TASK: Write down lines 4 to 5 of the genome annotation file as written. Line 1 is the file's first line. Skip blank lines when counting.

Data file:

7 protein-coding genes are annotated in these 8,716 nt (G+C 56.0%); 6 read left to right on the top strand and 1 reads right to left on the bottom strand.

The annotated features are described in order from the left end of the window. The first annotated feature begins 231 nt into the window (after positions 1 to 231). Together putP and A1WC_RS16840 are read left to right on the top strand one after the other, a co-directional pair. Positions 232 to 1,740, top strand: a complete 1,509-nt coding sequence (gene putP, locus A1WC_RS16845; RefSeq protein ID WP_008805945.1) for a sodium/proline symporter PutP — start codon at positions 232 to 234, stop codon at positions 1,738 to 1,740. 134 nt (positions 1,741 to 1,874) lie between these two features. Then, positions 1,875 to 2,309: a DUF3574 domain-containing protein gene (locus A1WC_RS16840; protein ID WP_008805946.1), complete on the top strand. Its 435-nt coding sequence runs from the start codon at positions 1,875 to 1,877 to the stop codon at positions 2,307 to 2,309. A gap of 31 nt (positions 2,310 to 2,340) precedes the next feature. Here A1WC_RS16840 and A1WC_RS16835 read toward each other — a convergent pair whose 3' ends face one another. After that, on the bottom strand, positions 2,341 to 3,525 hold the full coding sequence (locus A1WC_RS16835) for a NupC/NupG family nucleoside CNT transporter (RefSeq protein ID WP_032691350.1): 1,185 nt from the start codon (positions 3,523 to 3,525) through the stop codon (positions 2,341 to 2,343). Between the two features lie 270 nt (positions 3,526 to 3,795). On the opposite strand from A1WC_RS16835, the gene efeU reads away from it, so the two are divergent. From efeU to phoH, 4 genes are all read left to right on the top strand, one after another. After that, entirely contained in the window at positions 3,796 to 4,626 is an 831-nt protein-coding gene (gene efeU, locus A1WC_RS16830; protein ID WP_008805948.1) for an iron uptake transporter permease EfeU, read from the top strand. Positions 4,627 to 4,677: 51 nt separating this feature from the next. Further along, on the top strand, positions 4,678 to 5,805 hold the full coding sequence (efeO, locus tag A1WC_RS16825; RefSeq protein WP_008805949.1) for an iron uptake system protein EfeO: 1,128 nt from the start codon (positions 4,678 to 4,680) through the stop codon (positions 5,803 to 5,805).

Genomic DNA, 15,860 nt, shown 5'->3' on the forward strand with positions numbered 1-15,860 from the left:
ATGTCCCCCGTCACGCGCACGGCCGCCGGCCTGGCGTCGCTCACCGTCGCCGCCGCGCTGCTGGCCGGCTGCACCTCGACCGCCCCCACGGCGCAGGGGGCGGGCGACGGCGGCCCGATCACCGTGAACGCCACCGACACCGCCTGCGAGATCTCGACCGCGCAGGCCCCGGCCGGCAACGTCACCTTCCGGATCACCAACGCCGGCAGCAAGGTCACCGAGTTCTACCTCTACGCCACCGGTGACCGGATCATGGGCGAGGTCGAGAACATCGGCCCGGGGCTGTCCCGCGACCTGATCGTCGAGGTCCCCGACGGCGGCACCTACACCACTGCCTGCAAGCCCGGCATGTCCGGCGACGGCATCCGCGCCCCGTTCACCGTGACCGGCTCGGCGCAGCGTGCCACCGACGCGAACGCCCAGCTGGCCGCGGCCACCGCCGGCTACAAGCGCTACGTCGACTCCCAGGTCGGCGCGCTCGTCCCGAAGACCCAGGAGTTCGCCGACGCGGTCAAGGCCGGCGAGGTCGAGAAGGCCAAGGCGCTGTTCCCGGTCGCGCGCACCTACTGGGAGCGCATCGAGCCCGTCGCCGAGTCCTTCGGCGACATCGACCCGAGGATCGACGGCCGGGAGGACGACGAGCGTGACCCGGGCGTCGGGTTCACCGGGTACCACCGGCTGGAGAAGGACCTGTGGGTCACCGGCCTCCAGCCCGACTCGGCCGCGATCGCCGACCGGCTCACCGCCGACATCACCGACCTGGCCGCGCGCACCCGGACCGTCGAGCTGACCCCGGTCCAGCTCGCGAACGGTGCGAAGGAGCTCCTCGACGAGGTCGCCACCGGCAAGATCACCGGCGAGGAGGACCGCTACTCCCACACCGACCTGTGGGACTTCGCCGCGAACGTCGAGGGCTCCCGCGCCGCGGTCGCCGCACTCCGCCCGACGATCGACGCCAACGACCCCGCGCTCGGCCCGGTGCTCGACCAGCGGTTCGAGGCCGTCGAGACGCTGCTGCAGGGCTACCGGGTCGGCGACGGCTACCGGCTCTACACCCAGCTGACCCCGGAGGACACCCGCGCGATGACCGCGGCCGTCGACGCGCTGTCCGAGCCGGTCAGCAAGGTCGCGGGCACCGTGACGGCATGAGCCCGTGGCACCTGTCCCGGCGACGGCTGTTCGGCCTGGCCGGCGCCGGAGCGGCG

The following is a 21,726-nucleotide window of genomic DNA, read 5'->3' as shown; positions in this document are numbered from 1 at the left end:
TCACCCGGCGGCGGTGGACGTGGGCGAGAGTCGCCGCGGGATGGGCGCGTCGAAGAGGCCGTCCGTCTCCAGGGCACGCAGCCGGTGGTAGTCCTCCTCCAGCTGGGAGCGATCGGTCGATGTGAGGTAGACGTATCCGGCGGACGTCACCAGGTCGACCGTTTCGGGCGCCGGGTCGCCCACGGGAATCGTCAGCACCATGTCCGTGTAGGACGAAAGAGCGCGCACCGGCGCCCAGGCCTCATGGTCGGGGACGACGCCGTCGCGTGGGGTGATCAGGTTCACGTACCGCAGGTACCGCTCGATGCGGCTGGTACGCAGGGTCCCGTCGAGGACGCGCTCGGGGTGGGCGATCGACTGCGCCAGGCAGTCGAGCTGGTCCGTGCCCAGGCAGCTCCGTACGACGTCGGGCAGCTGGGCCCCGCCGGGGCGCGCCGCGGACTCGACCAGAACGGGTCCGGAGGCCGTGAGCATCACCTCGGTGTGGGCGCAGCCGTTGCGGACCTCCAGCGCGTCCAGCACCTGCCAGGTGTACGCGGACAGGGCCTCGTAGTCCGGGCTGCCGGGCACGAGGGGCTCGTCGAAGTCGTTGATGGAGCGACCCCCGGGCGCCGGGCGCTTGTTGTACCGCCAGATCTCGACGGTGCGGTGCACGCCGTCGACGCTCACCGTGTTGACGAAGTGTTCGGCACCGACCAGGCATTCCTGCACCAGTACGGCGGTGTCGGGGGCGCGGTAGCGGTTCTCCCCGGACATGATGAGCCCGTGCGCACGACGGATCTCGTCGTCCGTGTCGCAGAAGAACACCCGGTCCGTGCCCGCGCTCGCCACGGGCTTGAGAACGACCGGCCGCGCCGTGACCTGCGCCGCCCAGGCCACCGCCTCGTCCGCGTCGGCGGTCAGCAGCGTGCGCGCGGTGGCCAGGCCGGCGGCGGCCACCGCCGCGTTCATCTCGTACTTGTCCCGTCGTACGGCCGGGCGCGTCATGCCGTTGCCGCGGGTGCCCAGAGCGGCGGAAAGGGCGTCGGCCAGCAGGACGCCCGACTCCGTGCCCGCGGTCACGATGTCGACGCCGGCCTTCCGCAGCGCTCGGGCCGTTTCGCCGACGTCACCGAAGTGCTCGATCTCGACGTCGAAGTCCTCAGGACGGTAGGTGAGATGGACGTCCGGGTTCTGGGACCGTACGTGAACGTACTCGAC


ATGTCCCCCGTCACGCGCACGGCCGCCGGCCTGGCGTCGCTCACCGTCGCCGCCGCGCTGCTGGCCGGCTGCACCTCGACCGCCCCCACGGCGCAGGGGGCGGGCGACGGCGGCCCGATCACCGTGAACGCCACCGACACCGCCTGCGAGATCTCGACCGCGCAGGCCCCGGCCGGCAACGTCACCTTCCGGATCACCAACGCCGGCAGCAAGGTCACCGAGTTCTACCTCTACGCCACCGGTGACCGGATCATGGGCGAGGTCGAGAACATCGGCCCGGGGCTGTCCCGCGACCTGATCGTCGAGGTCCCCGACGGCGGCACCTACACCACTGCCTGCAAGCCCGGCATGTCCGGCGACGGCATCCGCGCCCCGTTCACCGTGACCGGCTCGGCGCAGCGTGCCACCGACGCGAACGCCCAGCTGGCCGCGGCCACCGCCGGCTACAAGCGCTACGTCGACTCCCAGGTCGGCGCGCTCGTCCCGAAGACCCAGGAGTTCGCCGACGCGGTCAAGGCCGGCGAGGTCGAGAAGGCCAAGGCGCTGTTCCCGGTCGCGCGCACCTACTGGGAGCGCATCGAGCCCGTCGCCGAGTCCTTCGGCGACATCGACCCGAGGATCGACGGCCGGGAGGACGACGAGCGTGACCCGGGCGTCGGGTTCACCGGGTACCACCGGCTGGAGAAGGACCTGTGGGTCACCGGCCTCCAGCCCGACTCGGCCGCGATCGCCGACCGGCTCACCGCCGACATCACCGACCTGGCCGCGCGCACCCGGACCGTCGAGCTGACCCCGGTCCAGCTCGCGAACGGTGCGAAGGAGCTCCTCGACGAGGTCGCCACCGGCAAGATCACCGGCGAGGAGGACCGCTACTCCCACACCGACCTGTGGGACTTCGCCGCGAACGTCGAGGGCTCCCGCGCCGCGGTCGCCGCACTCCGCCCGACGATCGACGCCAACGACCCCGCGCTCGGCCCGGTGCTCGACCAGCGGTTCGAGGCCGTCGAGACGCTGCTGCAGGGCTACCGGGTCGGCGACGGCTACCGGCTCTACACCCAGCTGACCCCGGAGGACACCCGCGCGATGACCGCGGCCGTCGACGCGCTGTCCGAGCCGGTCAGCAAGGTCGCGGGCACCGTGACGGCATGAGCCCGTGGCACCTGTCCCGGCGACGGCTGTTCGGCCTGGCCGGCGCCGGAGCGGCG

The following is a 21,726-nucleotide window of genomic DNA, read 5'->3' as shown; positions in this document are numbered from 1 at the left end: